Deaf and Hard of Hearing Students Struggle with Accessibility Issues During Pandemic

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Photo of a woman wearing a transparent face mask while talking to a man wearing a facial mask.
The FaceView Mask, created by Jeanne Hahne, is a transparent facial covering that allows for lipreading and has the possibility to make communication more effective for Deaf and hard of hearing people.

Nearly all college students have faced their fair share of difficulties during the coronavirus pandemic when it comes to keeping up academically. For the Deaf and hard of hearing (DHOH), however, something as simple as understanding a classroom lecture — whether online or in person — has become a considerable struggle.

“Trying to follow along with audio on videos and lectures has definitely been the biggest issue for me,” explains Abigail Toth, a freshman studying special education and Deaf education at Kent State University (KSU).

Photo of Abigail Toth
Abigail Toth

Toth has residual hearing; while she can make out some sounds, she still suffers from significant hearing loss. She says that she was fortunate to have found an online tool that can create captions in real time and that her university offers multiple resources for DHOH students. KSU’s Student Accessibility Services office provides her with notes, lectures, and PowerPoint presentations for her classes. While these services were offered even before the pandemic, Toth says they have been vital in helping her keep up online.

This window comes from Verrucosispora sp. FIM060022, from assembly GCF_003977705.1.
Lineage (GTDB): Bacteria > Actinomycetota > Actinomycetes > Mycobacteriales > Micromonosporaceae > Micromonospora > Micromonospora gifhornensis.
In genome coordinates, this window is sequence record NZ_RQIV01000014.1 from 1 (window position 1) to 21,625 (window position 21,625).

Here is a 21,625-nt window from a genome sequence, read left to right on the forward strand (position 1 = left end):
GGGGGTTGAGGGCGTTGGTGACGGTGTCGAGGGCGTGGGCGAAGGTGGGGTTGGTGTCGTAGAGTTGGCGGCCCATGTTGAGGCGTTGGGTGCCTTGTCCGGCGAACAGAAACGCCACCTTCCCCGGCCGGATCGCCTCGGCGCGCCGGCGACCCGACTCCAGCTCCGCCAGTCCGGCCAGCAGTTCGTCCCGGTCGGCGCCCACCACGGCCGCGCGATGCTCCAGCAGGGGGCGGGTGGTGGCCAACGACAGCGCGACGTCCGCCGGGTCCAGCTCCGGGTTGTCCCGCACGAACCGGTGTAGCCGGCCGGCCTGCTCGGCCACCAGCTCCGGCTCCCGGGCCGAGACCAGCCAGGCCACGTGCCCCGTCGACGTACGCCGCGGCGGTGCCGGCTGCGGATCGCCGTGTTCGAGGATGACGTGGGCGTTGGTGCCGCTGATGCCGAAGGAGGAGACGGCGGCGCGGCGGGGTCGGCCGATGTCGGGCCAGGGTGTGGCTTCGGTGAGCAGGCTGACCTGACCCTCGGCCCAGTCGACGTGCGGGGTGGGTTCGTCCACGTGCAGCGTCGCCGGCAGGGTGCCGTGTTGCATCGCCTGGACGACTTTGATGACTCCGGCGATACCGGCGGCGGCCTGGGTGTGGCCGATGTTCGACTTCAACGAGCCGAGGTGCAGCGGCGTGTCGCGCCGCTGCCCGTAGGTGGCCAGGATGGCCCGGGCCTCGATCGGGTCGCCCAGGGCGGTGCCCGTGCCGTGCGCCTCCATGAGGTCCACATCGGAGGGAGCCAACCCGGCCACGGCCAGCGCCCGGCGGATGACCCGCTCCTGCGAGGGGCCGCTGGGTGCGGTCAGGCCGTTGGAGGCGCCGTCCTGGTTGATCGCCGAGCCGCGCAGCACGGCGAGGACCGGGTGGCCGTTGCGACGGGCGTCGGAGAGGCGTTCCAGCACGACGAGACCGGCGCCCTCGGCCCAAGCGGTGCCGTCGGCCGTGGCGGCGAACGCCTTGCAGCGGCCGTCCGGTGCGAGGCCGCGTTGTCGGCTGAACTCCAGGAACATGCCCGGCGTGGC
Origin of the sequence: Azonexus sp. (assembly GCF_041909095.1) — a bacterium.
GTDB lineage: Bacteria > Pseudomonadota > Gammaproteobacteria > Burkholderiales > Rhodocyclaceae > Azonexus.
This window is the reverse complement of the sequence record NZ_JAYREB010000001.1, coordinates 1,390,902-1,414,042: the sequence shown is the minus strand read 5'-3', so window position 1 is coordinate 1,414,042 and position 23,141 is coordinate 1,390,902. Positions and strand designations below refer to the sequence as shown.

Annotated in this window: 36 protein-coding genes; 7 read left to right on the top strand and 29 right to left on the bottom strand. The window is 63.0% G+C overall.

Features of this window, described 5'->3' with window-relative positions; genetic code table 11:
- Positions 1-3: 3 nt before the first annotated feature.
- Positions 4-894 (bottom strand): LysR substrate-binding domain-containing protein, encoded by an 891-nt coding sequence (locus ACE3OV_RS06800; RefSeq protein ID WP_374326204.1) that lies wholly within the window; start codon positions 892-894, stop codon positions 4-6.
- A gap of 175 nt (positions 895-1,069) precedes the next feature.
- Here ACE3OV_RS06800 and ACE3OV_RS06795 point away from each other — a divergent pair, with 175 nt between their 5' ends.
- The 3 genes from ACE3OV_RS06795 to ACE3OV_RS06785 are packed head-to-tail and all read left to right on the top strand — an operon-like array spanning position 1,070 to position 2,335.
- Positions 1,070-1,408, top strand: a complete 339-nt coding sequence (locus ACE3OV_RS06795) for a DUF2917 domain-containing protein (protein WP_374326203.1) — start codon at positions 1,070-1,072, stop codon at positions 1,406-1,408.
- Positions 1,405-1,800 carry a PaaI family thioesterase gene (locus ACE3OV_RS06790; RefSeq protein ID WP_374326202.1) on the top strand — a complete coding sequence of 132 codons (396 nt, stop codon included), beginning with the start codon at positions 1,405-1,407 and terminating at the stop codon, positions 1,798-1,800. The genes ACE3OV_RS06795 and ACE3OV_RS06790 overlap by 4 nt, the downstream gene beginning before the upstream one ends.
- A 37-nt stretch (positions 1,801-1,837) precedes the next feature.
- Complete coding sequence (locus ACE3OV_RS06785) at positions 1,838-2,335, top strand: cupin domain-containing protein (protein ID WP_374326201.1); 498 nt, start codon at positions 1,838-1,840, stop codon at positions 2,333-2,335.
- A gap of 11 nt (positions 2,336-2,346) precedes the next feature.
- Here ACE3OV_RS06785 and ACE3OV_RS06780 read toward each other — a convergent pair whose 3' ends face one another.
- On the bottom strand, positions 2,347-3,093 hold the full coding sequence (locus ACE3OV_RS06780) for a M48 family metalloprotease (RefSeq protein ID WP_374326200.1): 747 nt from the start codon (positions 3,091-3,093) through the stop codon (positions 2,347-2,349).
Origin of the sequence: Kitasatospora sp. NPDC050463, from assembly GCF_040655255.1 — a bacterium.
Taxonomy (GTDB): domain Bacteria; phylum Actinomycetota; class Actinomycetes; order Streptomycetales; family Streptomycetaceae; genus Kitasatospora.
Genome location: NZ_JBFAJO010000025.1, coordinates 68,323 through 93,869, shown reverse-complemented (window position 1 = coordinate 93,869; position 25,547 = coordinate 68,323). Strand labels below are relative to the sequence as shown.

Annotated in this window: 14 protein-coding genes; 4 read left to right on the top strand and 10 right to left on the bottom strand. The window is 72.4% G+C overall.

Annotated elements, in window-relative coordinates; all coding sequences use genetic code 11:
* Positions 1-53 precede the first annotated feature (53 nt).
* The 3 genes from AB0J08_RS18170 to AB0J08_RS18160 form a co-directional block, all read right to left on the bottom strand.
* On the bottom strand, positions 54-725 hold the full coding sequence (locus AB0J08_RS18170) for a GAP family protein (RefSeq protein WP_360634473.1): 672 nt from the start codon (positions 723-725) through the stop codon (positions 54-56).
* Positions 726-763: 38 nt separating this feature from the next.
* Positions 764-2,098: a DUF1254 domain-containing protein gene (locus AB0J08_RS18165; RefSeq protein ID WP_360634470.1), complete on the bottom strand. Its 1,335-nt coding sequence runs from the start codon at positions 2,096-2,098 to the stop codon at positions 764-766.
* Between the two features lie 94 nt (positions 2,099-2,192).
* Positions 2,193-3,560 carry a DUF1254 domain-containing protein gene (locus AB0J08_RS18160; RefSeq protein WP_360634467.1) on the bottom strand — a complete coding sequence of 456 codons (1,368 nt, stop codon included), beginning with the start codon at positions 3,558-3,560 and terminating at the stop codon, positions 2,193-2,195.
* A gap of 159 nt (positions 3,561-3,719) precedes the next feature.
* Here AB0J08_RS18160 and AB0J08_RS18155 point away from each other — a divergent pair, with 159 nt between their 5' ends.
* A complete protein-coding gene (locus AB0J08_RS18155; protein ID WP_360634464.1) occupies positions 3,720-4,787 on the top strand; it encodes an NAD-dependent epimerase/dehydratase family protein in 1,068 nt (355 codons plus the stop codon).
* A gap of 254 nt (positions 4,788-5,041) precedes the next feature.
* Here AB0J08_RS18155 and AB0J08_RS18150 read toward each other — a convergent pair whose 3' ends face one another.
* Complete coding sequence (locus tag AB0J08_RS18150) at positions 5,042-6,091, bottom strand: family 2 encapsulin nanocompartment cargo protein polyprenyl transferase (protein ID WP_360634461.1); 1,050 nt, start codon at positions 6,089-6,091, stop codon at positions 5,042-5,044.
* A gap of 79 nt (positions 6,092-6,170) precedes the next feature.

“Since I often miss parts and pieces of information through the audio [portions] of lectures and videos, having access to these resources makes it easier for me to stay on track academically,” she explains.

The switch to online education has been unpopular among college students overall. In an August survey by the Excellence in Virtual Education project, 65 percent said they disliked virtual classes. Yet DHOH students appear to have an even harder time adjusting to this format. Nearly 75 percent of Deaf college students consider online learning more difficult than traditional learning, according to a recent poll by the National Deaf Center on Postsecondary Outcomes (NDC) at the University of Texas at Austin.